When MOOCs arrived, there was an immediate response of how wonderful it was that a course could reach so many students – hundreds of thousands of them. This remains true, but access needs to be tempered with quality. Just as higher education is held accountable for the quality of its traditional, blended, and online courses, MOOCs must be held accountable. There is a call for quality assurance in MOOCs just as much as with online, but less guidelines. Over the past two decades, quality assurance in online learning has developed and matured, yet some of the basic principles are not carried forth in MOOCs. This case study of an Online Pedagogy MOOC found that MOOCs can conflict with certain established best practices in online learning. Teacher/learner interaction and the development of learning communities online are two missing components in MOOCs. Student learning outcomes can be achieved in MOOCs as in online, but stronger persistence is required. Some features such as learning support services are needed in MOOCs to aid in persistence.


Understanding by Design, Moodle, and Blended Learning: A Secondary School Case Study
Timothy P. Florian, EdD and Jay P. Zimmerman MA, NBCT

In a 2013 report, the Organization for Economic Co-operation and Development (OECD) discussed the need to develop skills for the knowledge society. Education institutions must develop opportunities for students to gain the skills needed to participate in an increasingly global economy. The OECD uses knowledge intensity to identify economically successful countries. All countries that have high knowledge intensity are innovative, have good education systems, economic incentives, and current information and communication technology available for their citizens. This increase in knowledge intensity has precipitated the need for a more skilled workforce. Starting learners on the path to knowledge intensity cannot wait for postsecondary education institutions. Secondary schools need to start the process of integrating the skills necessary to succeed in a knowledge society. Skills that enable students to succeed globally promote critical thinking, communication, collaboration, and the ability to connect one learning situation to another. The researched institution was guided by the development of the aforementioned skills in an effort to give teachers a focus for their courses. The use of the understanding by design (UbD), Moodle, and blended learning (BL) models has provided opportunities for students to develop the skills in knowledge intensity that they will need to compete globally.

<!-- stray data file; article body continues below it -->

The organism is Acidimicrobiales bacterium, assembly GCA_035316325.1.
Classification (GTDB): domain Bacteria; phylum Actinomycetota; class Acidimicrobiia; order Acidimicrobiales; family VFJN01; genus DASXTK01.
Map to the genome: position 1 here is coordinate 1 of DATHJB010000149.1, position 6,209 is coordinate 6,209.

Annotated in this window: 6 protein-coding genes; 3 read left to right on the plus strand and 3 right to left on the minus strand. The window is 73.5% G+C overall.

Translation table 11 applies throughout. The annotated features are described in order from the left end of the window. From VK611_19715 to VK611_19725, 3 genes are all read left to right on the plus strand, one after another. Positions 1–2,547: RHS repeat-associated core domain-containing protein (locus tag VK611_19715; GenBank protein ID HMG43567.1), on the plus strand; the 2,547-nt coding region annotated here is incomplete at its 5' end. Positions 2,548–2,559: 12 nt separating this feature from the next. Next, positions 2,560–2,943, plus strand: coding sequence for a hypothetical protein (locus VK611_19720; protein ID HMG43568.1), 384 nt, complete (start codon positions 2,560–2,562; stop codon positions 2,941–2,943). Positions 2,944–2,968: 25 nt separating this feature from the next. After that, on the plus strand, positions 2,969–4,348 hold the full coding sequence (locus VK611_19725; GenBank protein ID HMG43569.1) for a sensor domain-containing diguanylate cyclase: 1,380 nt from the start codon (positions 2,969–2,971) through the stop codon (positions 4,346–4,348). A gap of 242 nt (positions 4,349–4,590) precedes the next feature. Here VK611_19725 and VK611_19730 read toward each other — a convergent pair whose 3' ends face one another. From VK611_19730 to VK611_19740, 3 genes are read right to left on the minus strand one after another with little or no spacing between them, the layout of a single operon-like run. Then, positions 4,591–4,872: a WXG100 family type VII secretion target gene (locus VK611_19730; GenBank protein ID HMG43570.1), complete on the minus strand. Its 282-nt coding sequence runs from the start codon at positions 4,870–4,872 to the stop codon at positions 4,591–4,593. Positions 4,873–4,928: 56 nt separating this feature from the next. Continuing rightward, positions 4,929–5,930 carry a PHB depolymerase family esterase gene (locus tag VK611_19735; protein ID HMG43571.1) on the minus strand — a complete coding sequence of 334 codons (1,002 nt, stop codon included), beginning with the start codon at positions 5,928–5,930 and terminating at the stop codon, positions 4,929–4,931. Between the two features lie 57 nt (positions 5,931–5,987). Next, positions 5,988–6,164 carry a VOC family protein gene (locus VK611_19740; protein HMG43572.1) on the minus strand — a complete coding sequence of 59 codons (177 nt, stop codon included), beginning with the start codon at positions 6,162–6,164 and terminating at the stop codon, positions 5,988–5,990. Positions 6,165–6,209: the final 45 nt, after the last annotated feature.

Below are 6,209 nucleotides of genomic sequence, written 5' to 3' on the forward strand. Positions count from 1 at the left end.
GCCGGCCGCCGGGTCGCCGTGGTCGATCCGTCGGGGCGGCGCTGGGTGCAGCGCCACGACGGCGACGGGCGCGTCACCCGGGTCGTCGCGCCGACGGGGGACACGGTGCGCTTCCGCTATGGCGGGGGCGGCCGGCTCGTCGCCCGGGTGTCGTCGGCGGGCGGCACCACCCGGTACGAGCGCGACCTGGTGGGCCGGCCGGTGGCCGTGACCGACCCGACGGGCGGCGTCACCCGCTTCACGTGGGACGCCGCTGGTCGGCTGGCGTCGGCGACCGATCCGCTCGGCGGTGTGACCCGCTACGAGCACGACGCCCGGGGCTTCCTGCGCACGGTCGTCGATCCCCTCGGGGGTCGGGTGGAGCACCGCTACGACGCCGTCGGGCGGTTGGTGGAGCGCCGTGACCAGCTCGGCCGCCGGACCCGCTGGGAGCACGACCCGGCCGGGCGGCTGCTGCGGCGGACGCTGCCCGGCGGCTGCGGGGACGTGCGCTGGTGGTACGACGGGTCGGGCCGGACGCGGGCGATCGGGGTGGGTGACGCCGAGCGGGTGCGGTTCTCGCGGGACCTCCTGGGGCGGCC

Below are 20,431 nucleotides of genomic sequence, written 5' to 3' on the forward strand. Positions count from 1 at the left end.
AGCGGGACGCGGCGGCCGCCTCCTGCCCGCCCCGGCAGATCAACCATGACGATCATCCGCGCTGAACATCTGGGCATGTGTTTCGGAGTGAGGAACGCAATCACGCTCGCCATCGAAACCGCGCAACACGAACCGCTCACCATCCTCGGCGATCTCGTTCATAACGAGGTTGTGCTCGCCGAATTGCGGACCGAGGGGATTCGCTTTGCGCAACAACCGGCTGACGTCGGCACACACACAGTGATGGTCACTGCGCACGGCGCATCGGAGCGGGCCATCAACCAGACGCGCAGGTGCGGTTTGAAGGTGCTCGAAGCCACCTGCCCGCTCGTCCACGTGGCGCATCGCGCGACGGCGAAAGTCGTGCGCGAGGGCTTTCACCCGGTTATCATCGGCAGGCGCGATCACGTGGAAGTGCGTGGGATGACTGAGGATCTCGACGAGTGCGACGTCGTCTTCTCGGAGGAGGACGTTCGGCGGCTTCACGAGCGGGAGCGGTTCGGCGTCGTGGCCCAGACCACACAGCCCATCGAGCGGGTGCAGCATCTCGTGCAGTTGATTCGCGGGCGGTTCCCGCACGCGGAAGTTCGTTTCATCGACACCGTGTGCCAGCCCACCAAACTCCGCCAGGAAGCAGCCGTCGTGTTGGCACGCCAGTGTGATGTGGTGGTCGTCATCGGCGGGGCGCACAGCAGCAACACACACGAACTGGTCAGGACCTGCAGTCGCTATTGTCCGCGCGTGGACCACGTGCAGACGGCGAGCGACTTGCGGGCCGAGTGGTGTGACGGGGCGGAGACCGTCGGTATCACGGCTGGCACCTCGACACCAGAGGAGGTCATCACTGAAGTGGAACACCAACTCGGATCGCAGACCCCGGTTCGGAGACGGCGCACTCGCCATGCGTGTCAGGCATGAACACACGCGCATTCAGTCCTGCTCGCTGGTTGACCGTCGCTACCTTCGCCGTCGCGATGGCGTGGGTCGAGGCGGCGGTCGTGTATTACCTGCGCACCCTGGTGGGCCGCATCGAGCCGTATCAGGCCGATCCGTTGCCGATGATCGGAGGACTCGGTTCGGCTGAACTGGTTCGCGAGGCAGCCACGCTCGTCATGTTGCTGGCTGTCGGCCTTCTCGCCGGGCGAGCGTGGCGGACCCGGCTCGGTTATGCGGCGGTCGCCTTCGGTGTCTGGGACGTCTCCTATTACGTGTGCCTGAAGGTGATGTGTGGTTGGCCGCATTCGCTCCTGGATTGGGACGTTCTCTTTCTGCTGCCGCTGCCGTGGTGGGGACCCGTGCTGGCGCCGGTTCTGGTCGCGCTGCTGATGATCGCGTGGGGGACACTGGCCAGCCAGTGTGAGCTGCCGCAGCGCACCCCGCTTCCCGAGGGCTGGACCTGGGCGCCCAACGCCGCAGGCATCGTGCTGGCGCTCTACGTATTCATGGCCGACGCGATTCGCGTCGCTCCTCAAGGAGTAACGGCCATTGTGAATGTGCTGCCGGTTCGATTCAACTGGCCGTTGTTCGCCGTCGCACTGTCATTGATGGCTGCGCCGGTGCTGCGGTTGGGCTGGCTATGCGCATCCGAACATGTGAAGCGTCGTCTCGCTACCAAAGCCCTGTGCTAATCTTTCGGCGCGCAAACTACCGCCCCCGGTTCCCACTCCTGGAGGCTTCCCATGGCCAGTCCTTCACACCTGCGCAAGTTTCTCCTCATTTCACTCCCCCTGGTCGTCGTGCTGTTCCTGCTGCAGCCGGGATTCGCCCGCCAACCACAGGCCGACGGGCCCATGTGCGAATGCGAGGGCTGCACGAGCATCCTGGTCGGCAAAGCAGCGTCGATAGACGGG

Keywords: Backward design, blended learning, Moodle, PISA, OECD, secondary school, understanding by design, virtual learning


A Simple Suggestion for Reducing First-time Online Student Anxiety
David St Clair

This is a case study of a best-practice suggestion for addressing anxiety among first-time online students. This is a significant problem with many students new to online classes and one that benefits from early intervention. A simple devise for alleviating first-time online student anxiety is presented. Through the use of a Check-in Quiz, first-time online students can be taken on a tour of the class website without the fear and anxiety that typically accompany assignments and exams. This is a simple, low-pressure, and effective way of quickly introducing first-time students to the online class format. The essential elements that make an effective Check-in Quiz are also discussed.